The History Boys

Norwich Theatre Royal

> Theatre Royal, Norwich

The uses of history and the value of learning for its own sake are the chief subjects of Alan Bennett's wonderfully thought-provoking play.

Set in a Sheffield secondary school in the 1980s, The History Boys sees a riotous class of prospective Oxbridge entrants handle the varying approaches of their teachers. Pitted against them all is the league-table obsessed headteacher, who acknowledges of the old-fashioned teacher Hector that “there's inspiration… but how do I quantify that?”

Bennett's script fizzes with memorable one-liners, many of which could hardly fail to deliver a laugh, and in the hands of this talented touring cast the audience were regularly in stitches.

Having loved the original award-winning production at the National Theatre, I had wondered whether the new actors could live up to expectations.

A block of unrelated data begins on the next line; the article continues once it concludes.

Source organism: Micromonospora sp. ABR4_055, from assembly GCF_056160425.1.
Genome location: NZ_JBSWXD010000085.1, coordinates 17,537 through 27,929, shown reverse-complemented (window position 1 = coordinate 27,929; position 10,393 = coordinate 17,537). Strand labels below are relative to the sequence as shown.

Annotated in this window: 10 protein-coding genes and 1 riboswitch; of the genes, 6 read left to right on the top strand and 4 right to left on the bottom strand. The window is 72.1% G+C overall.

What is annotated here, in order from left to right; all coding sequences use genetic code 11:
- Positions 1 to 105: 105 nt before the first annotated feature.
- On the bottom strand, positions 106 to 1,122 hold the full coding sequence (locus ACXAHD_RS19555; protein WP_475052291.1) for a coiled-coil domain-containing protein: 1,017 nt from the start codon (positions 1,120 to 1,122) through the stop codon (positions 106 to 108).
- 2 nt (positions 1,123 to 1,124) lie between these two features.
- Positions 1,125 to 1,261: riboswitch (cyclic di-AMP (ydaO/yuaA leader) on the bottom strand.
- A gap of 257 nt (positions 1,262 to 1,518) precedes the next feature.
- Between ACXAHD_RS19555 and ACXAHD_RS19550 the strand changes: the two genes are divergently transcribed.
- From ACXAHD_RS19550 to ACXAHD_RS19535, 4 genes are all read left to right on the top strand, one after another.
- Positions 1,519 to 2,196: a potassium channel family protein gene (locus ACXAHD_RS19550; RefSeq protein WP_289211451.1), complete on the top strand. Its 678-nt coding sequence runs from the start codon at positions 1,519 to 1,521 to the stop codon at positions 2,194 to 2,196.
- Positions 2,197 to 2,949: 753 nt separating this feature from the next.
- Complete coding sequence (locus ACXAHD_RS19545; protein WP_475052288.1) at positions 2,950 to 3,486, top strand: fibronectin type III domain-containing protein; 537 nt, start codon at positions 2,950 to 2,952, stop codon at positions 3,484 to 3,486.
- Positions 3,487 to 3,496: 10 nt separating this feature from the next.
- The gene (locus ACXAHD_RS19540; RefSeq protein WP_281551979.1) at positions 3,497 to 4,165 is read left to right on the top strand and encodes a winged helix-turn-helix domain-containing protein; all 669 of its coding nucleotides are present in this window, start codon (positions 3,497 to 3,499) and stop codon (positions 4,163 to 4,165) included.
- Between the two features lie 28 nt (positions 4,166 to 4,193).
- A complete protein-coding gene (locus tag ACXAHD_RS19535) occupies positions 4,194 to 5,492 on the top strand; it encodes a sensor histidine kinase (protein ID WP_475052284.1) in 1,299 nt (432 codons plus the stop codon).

But on the whole the delivery is faultless, and Desmond Barrit brings a downbeat subtlety to Hector. Amid the hectic swirl of undisciplined lessons, in which the boys are prone to breaking into snatches of song or staging camp re-enactments of romantic films, the quiet heart of the play lies in a calm and poignant scene just before the interval. Hector has been freshly outed as a groper of boys, and Barrit's shift in tone from his previous buoyancy to dejection is wonderfully subtle as he discusses Thomas Hardy's use of poetic adjectives with the young Jewish student Posner, who is addressing his own homosexuality from the opposite end of a lifetime. “Unkissed… unrejoicing… unconfessed… unembracing,” mutters Hector, and the entire audience feels for his personal decline and the loss of educational values that he represents.

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